Where the super-powerful wishes she were normal.
Publisher: Hot Key Books (Bonnier Publishing)
Age: Young Adult
First Published: 21st May 2013
Date Reviewed: 1st December 2013
Fiona is invisible. Like many people whose ancestors decided to take a drug to stop the possible affects of attacks during the Cold War, she has a super ability, only she can’t turn it off. Sick of being at the beck and call of her father, a crime lord with the ability to charm women into doing whatever he wants, she runs away with her mother and starts to create a new life. But this has happened before, and the new life followed by a return. Can she stop her mother going back to her father this time?
Transparent is an example of an interesting premise badly executed.
The biggest issue is that the book rests on Fiona’s attempt to run away from her father. The issue should be obvious whether you’ve read the book or not – a girl who is invisible should have no problems running away. She may be visible whilst wearing clothes but she’s worn nothing often enough that the reader can’t so much as consider the idea that Fiona has an objection to being naked.
Hot on the heels of this is the fact that Fiona has never seen her reflection but never talks about makeup. The character talks to her friend about dyes being absorbed into her skin after a while (the reader may wonder how this failed given that the dye presumably showed Fiona’s skin for a time) and about how water shows a brief outline. Whilst make-up wouldn’t be perfect – it wouldn’t show her eyes or hair, for example – there is no reason to presume it wouldn’t work. Women wear foundation all the time, it lasts for a while and you can always reapply it. And aside from this, has Fiona never thought to feel her face, to visualise how it must look based on how it feels?
Following this is repulsiveness. Fiona spits on her friend to show the girl how even that is invisible, and whilst Bea encourages the spitting, this doesn’t deter from the fact that it’s rather disgusting, especially given that Fiona creates a big ‘loogie’ for the spitting. (Incidentally there are a couple of words like this that are likely to require an urban dictionary search for most people.) Fiona places small items in her mouth to hide them – the USB sticks she steals, for example – and it’s difficult not to think of how many germs and bacteria she has exposed herself to, especially given that as an invisible girl no doctor would ever be able to give her an injection or operate. To round it off there is a scene in which Fiona picks up a random bottle in a park and fills it with water for later use. She admits it’s disgusting but that doesn’t really do the situation justice.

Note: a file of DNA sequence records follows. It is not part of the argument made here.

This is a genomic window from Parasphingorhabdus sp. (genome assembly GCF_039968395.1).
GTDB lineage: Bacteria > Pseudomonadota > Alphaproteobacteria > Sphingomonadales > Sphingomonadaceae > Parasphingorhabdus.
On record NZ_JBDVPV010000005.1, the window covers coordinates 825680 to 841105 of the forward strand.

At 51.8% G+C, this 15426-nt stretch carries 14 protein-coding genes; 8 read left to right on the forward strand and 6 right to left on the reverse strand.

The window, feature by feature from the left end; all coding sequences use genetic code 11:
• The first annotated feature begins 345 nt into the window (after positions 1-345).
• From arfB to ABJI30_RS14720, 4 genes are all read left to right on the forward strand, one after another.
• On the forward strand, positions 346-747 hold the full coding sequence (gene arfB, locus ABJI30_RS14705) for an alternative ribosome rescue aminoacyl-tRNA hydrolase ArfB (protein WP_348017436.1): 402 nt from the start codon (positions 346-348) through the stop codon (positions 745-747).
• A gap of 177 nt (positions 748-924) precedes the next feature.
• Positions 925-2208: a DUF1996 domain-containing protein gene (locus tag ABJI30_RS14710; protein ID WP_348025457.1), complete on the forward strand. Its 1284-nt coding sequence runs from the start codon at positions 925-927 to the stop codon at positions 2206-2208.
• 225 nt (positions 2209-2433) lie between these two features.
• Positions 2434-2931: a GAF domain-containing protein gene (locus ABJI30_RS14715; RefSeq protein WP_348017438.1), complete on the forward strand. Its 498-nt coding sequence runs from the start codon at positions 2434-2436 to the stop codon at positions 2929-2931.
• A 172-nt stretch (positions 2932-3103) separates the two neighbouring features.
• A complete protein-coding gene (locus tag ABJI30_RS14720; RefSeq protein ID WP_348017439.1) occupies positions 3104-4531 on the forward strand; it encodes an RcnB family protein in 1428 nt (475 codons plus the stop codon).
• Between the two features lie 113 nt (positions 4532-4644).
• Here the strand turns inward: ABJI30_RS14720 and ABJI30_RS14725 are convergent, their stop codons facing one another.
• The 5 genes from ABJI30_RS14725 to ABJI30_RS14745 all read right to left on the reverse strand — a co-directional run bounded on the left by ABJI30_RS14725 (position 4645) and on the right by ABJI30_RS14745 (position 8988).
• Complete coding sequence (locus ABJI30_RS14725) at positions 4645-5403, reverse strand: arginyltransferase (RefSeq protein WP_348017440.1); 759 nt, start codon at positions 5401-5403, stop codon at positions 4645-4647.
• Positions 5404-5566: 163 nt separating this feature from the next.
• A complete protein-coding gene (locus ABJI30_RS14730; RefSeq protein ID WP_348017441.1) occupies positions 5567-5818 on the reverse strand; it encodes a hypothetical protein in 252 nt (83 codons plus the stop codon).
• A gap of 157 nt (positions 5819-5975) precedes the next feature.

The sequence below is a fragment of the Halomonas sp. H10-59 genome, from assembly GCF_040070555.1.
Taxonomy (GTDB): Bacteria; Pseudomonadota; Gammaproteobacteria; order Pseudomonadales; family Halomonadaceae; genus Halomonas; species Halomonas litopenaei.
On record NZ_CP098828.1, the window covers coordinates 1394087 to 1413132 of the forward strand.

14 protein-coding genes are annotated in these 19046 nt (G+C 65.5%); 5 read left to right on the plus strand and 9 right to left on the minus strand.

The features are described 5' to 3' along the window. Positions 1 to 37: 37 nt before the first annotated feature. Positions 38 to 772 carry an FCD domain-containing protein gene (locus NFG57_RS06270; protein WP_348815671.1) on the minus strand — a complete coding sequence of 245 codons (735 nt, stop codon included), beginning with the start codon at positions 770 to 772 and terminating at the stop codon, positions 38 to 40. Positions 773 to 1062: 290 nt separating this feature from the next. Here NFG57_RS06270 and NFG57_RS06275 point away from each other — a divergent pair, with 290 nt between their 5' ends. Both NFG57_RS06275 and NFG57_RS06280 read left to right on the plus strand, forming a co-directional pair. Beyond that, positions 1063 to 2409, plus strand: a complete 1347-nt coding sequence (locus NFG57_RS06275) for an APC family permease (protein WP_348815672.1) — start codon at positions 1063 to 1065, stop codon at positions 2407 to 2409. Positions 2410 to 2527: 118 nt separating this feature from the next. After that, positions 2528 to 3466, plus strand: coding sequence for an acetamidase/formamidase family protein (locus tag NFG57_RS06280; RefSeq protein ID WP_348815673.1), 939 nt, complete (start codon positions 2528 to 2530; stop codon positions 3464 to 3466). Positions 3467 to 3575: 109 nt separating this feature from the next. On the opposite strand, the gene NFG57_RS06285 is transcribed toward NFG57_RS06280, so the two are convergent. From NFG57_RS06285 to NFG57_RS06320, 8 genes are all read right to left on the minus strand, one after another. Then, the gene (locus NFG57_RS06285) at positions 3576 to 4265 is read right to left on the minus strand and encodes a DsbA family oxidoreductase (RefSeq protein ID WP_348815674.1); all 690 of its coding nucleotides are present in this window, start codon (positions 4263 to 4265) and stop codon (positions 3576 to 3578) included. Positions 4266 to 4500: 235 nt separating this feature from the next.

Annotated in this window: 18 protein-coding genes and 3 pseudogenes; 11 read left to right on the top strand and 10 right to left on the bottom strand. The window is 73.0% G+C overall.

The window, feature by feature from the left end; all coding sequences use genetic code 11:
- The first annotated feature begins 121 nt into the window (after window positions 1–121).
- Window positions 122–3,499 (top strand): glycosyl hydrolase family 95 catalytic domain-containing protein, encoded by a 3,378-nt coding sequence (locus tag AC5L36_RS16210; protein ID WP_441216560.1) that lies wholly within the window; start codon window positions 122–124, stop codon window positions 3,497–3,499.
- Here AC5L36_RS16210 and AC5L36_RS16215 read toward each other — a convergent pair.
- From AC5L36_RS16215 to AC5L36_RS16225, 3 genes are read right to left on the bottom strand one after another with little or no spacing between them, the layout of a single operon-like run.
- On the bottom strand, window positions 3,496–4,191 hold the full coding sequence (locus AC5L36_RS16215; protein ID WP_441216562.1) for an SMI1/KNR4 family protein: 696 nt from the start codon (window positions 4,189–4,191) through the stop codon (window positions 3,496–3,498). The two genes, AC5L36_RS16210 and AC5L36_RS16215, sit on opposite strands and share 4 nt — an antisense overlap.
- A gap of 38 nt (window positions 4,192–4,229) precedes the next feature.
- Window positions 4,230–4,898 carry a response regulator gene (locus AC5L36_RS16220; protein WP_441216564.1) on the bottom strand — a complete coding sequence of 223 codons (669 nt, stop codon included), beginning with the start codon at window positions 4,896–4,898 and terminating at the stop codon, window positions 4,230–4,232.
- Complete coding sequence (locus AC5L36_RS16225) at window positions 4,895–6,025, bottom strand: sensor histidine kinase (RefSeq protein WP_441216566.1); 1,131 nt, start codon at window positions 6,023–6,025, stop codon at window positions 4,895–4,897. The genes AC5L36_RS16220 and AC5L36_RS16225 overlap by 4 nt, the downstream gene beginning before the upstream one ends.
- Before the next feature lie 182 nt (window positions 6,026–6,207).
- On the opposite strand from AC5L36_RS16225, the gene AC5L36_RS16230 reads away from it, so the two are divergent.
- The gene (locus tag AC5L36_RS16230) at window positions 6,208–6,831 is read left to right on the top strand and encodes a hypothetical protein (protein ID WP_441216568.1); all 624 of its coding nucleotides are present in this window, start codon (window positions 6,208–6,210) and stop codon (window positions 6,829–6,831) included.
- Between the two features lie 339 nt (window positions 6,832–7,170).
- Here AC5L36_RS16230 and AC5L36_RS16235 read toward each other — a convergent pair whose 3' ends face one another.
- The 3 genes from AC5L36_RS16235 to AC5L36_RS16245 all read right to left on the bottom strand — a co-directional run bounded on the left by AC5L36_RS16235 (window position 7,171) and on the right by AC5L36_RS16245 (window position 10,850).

Whipple’s knowledge of Catholicism is very shaky. She makes Bea’s family fundamental Catholics and uses this as the reason Bea has four siblings – Bea says that as fundamental Catholics her parents don’t use birth control. The problem with this is that in reality the Catholic church accepts natural family planning1 and when practised correctly the method has a high success rate2. In addition to this Bea’s family’s view of the Sabbath is Jewish, not Catholic3 (Bea is not allowed to go swimming for pleasure on Sunday).
Lastly, the writing and inconsistencies. Fiona is always ‘telling’, never ‘showing’. She looks at hands she can’t see, waves at people, and says her brother enjoys watching her cry. She goes to a school in her new town without considering that as someone everyone would notice for not being able to see them, word about her location would get back to her father. The inconsistencies are numerous, the world-building practically non-existent, and the style leaves a lot to be desired in general.
Transparent has a good premise behind it, but doesn’t use it. Fiona rushes back and forth so much that it’s confusing, she expects love and attention but shows nothing of these qualities herself, she treats her weak mother poorly even though she repeats the details about her father’s charm ability, and when the very foundation of the book isn’t credible it’s hard not to wonder if your time wouldn’t be better spent with another.
1 Religion And Birth Control, Wikipedia, accessed 2nd December 2013. See also Birth Control, Concerned Catholics, 2010. Note that some Catholics believe in the idea purely as a method for spacing children, others that Natural Family Planning is a form of acceptable contraception – neither way has been accounted for in the book.
2 Fertility Awareness, Wikipedia, accessed 2nd December 2013.
3 Sabbath In Christianity, Wikipedia, accessed 2nd December 2013.
December 6, 2013, 2:47 pm
Oh dear — this sounds like a hot mess. Too bad, too, because I was intrigued by the premise as well!